Practical Steam and Hot Water Heating and Ventilation; A Modern Practical Work on Steam and Hot Water Heating and Ventilation, with Descriptions and Data of All Materials and Appliances Used in the Construction of Such Apparatus

Practical Steam and Hot Water Heating and Ventilation; A Modern Practical Work on Steam and Hot Water Heating and Ventilation, with Descriptions and Data of All Materials and Appliances Used in the Construction of Such Apparatus

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By (author) Alfred Grant King

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  • Publisher: Rarebooksclub.com
  • Format: Paperback | 84 pages
  • Dimensions: 189mm x 246mm x 4mm | 168g
  • Publication date: 1 May 2012
  • Publication City/Country: Miami Fl
  • ISBN 10: 1236143272
  • ISBN 13: 9781236143273
  • Illustrations note: black & white illustrations

Product description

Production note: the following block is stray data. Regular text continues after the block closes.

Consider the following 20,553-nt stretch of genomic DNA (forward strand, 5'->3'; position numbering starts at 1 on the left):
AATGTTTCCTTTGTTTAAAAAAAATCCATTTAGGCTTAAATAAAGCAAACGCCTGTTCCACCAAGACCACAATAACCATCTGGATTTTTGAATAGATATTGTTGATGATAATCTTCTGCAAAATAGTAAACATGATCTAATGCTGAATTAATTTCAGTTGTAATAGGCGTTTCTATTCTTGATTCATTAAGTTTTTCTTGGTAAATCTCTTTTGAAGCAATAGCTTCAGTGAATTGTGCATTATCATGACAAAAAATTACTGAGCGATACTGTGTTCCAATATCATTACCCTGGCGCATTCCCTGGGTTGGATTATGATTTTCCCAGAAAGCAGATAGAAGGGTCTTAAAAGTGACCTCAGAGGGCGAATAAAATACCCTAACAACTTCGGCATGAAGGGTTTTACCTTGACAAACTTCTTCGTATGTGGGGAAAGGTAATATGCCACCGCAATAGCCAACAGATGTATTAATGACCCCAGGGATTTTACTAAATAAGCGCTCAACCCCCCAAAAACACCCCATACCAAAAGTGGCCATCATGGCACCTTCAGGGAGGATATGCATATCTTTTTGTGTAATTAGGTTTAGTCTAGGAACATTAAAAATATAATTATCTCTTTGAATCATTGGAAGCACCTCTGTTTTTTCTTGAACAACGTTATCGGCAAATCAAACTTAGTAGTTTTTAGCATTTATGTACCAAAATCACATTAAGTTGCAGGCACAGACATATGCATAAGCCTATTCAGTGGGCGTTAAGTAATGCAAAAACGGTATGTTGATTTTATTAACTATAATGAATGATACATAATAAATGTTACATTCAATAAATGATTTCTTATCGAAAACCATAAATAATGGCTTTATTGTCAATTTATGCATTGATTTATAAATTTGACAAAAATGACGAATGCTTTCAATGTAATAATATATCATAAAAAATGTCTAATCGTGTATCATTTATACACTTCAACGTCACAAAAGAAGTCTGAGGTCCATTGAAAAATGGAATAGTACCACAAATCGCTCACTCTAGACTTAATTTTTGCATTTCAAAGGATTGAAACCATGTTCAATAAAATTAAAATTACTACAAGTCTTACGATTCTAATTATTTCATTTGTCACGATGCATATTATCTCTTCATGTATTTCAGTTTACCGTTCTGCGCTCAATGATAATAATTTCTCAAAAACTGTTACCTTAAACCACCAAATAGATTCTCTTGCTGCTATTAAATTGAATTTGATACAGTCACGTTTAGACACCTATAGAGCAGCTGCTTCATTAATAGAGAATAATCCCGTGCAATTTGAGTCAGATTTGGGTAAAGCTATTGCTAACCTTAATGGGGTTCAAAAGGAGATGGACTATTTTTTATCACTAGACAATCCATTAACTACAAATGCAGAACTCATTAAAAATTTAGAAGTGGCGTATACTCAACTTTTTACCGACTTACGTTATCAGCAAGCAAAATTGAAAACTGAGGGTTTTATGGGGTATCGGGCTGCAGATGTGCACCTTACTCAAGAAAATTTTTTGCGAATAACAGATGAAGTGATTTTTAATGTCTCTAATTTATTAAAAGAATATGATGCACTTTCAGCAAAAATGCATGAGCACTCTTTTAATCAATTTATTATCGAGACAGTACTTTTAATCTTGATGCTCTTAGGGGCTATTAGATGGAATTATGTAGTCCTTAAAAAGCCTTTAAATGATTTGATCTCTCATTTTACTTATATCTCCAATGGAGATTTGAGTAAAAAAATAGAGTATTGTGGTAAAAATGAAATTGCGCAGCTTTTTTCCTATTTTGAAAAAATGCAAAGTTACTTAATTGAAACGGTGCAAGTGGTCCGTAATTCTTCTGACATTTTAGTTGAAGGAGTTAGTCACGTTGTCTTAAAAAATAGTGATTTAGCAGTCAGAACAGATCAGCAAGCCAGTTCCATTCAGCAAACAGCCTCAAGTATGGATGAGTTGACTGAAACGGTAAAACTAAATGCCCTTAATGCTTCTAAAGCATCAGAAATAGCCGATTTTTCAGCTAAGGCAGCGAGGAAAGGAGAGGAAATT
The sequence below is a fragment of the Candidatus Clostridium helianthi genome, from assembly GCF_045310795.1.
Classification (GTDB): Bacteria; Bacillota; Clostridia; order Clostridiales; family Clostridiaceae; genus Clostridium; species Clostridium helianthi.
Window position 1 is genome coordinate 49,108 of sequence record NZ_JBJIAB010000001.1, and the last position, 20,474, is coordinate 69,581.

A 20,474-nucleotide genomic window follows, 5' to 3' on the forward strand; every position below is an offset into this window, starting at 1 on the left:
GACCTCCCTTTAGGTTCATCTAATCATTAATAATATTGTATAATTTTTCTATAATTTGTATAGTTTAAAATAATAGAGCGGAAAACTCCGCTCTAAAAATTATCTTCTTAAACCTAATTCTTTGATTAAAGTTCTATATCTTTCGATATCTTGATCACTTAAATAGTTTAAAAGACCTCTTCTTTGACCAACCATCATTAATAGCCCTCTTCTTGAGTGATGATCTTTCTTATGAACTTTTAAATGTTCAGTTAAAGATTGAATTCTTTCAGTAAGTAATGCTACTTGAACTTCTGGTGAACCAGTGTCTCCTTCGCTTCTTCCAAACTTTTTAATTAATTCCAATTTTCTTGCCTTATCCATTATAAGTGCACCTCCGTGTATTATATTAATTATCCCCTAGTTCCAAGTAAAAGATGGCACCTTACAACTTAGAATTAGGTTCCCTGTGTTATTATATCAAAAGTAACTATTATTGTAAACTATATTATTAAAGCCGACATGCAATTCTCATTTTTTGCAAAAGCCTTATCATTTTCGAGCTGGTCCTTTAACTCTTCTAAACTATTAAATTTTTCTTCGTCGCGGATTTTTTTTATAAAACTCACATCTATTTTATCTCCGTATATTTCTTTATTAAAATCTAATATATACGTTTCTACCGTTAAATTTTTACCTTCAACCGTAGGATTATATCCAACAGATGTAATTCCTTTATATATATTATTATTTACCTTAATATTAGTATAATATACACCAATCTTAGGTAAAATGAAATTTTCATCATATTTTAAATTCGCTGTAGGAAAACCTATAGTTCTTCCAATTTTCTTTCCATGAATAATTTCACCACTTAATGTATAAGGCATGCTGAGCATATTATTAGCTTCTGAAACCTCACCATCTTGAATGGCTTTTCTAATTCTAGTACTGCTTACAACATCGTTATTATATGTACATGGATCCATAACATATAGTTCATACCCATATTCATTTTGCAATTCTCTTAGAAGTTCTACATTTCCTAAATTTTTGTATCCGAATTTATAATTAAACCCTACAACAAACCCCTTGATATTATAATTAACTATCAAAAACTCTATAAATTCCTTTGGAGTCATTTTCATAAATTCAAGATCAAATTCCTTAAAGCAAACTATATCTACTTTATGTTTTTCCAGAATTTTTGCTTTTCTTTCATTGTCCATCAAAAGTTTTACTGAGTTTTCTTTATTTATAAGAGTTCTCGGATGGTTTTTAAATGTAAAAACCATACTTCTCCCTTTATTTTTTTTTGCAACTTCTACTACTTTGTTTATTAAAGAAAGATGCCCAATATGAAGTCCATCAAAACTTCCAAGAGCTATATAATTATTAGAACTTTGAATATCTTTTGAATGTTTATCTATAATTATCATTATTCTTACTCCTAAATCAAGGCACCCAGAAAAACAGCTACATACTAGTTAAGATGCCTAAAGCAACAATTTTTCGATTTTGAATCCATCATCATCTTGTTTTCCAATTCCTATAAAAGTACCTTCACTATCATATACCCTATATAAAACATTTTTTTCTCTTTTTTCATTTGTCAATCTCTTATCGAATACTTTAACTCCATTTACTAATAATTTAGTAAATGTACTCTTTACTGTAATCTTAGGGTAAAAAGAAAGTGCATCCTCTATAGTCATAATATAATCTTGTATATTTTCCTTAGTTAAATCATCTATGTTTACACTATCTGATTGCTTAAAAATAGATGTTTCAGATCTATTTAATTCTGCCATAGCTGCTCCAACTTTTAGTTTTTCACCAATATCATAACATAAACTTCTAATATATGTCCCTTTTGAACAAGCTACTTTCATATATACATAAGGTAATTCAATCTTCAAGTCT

This historic book may have numerous typos and missing text. Purchasers can download a free scanned copy of the original book (without typos) from the publisher. Not indexed. Not illustrated. 1908 Excerpt: ... air in the ventilating ducts, inducing an upward circulation, 'which exhausts the foul air from each room and discharges it into the atmosphere under the canopy at the top of the chimney. This method of ventilation, in connection with indirect or seinidirect radiators for warming, is quite successful and by slight modifications may be readily adapted for many small build Fig. 203.--Iron clamps for supportI 10. (JOI.--Construction of ventilating shaft. ing stack. nigs. For residences this method may be employed in place of the ventilating shaft as previously mentioned. The movement of air in the vertical or main vent flues should not be less than 6 feet per second. With an arrangement of the nues as described above, if properly constructed, this velocity, or even a greater, should be easily obtained. Make the register openings of such sizes that the velocity ('t (he air through them will not be more than one half that in the vertical duct, or in other words, not more than 3 feet per second. If this schedule is adhered to, no perceptible draughts will abound or be felt by the occupants of a room. When semidirect radiators are used for warming the entering air, the dampers may be adjusted to suit the state of the weather. With indirect radiation the registers should equal in size and open area those used for foul air. Definite results as to air volume and velocity may be obtained by properly proportioning the amount of heating surface and the sizes of hot and cold air ducts. This is particularly true in cold weather when the maximum amount of pure air would be supplied to the building. There seems to be no question but that the combination of gravity ventilation and indirect heating is one that gives varying quantities of air dependent on atmospheric conditio...

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